Karachi, June 10, 2019 (PPI-OT): CPI increased by 0.78% MoM in May; FY20 CPI most likely to end up in double-digit territory
Headline inflation stood at 9.11% YoY during May-2019; moving up by 0.78% MoM on the back of higher food inflation, whereas higher motor fuel prices and surge in clothing and footwear ahead of Eid shopping also contributed to the jump in inflation.
It will be hard to contain inflation within single digits in the upcoming year; despite an overly ambitious 8.5% target set by the government.
The Minister of Planning has given his consent for implementation of new base year (FY16) for CPI. It is pending ECC approval and the new mechanism will provide greater weight in the CPI basket to rural centres to provide a more balanced view of inflationary trends.
One positive takeaway has been the planning minister’s admission of the need of a more autonomous statistics department. However, recent steps to place PBS under the planning ministry seems counterintuitive to that very purpose.
CPI increases by 0.78% MoM during May
Headline inflation during May-2019 stood at 9.11% YoY, compared to 8.82% YoY during Apr-2019. Although inflation was higher when compared to the preceding month, it was nevertheless lower than industry expectations after some time. Sequentially, inflation increased by 0.78% MoM, where three major categories contributed the bulk of the increase (~80%), namely (1) food inflation (+1.15% MoM), (2) transport (+2.81% MoM) led by motor fuel (+6.00% MoM), and (3) Clothing and Footwear (+1.36% MoM). Undoubtedly, the Ramadan and pre-Eid shopping factors played a significant role in (1) and (3), whereas higher motor fuel prices were primarily on account of increase in local petroleum prices during the previous month, i.e. Apr-2019. Headline inflation during 11MFY19 averaged 7.19% YoY, i.e. well within the SBP’s forecasted 6.5-7.5% range for FY19. Core (NFNE) inflation crept up to 7.2% YoY during the month from 7.0% YoY in the preceding month; whereas during 11MFY19, it averaged 8.04% YoY.
Key observations regarding inflation outlook
The government’s inflation target for FY20 (8.5% YoY) seems achievable only if oil prices were to somehow nosedive below US$50/bbl. Other than this, it is hard to imagine any other rationale to suggest that inflation would be contained within single digits in the upcoming year. For the sake of argument, let’s assume for a moment that FY20’s headline inflation comes at 8.5% YoY. In that case, it is certain that the central bank has excessively increased interest rates. For the record, although it is still too early to provide an estimate (since further details on budgetary and IMF measures are awaited), we would be surprised to see average inflation in single digits for FY20.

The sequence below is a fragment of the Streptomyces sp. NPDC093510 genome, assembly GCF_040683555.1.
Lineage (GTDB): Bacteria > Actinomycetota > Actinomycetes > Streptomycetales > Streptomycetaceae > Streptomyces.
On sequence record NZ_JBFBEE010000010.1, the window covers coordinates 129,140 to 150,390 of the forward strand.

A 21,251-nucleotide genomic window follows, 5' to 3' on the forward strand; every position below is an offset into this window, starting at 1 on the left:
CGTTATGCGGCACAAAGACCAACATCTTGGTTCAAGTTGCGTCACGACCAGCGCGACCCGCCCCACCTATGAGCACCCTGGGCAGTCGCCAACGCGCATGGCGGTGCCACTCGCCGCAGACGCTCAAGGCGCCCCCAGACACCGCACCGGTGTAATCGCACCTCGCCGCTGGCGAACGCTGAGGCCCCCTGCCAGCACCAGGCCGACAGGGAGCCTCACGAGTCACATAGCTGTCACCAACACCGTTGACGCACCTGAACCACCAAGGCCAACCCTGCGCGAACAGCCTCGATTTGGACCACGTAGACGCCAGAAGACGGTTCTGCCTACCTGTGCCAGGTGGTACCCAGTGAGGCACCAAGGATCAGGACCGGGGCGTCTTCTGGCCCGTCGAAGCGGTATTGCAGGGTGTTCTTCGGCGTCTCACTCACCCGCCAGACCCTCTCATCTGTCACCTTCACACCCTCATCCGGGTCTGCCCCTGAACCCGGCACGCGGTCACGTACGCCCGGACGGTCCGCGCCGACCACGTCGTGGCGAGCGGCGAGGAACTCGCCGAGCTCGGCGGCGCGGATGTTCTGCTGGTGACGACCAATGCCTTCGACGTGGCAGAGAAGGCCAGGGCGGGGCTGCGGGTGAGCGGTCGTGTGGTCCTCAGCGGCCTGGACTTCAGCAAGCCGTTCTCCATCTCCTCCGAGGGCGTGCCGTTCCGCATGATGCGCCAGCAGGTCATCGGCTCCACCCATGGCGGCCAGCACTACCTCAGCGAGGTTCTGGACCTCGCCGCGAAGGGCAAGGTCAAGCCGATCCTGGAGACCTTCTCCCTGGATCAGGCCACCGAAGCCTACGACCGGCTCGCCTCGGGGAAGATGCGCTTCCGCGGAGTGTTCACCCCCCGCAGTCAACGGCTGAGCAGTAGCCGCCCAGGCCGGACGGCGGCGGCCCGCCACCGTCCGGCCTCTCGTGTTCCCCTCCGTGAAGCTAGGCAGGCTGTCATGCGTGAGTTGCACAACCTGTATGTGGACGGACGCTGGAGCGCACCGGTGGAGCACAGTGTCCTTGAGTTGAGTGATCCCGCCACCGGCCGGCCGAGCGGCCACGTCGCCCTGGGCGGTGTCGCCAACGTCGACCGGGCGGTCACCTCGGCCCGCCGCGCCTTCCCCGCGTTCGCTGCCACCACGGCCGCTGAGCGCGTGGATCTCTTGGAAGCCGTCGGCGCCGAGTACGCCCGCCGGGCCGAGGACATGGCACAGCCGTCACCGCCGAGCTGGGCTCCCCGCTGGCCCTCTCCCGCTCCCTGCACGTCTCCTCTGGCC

Moreover, regarding inflation expectations for FY20, a lot will depend on factors such as (1) by how much electricity and gas prices are increased and the timing of these increases, (2) the quantum of increase in GST and other indirect taxes, and (3) the outlook of the Pak rupee, which in our view is still facing serious headwinds, unless there are substantial positive developments on the debt rescheduling front, which does not seem to be the case based on available information. That said, debt rescheduling should be a relatively less cumbersome exercise following IMF’s stamp of approval. However, the situation at the moment is that news flows are suggesting the IMF program is technically worth ~US$3bn rather than the publicly advertised US$6bn, net of repayments to the IMF.
It remains to be seen when the rebasing of the CPI is implemented, given that the governing body of the Pakistan Bureau of Statistics (PBS) headed by the Minister for Planning, Development and Reform has given his consent and it remains subject to ECC approval. The new base year for CPI will be FY16 (since the household integrated survey was also conducted in the same year) from the previous base year, i.e. FY08. For the new base, PBS will compile an urban, rural and national CPI on a monthly basis. Additionally, the number of items in urban areas would be reduced and items in rural areas added to provide greater representation to rural areas. Previously, news flows were indicating that the new rebasing mechanism would be implemented from the start of FY20; however, there have been no updates in this regard in recent months.
Need for autonomy in data collection
One positive takeaway has been the planning minister’s own admission of the need for robust data collection, which will aid in better policy and decision-making. This also aligns with the view of the incumbent government of providing greater autonomy to institutions to be able to perform their functions more freely and efficiently. Ideally, the statistics department should have made fully autonomous, an initiative which was undertaken by the previous Prime Minister. However, the decision to place PBS under the planning ministry will ensure that conflicts of interest will remain and the goal of unbiased data collection will most certainly remain a pipe dream.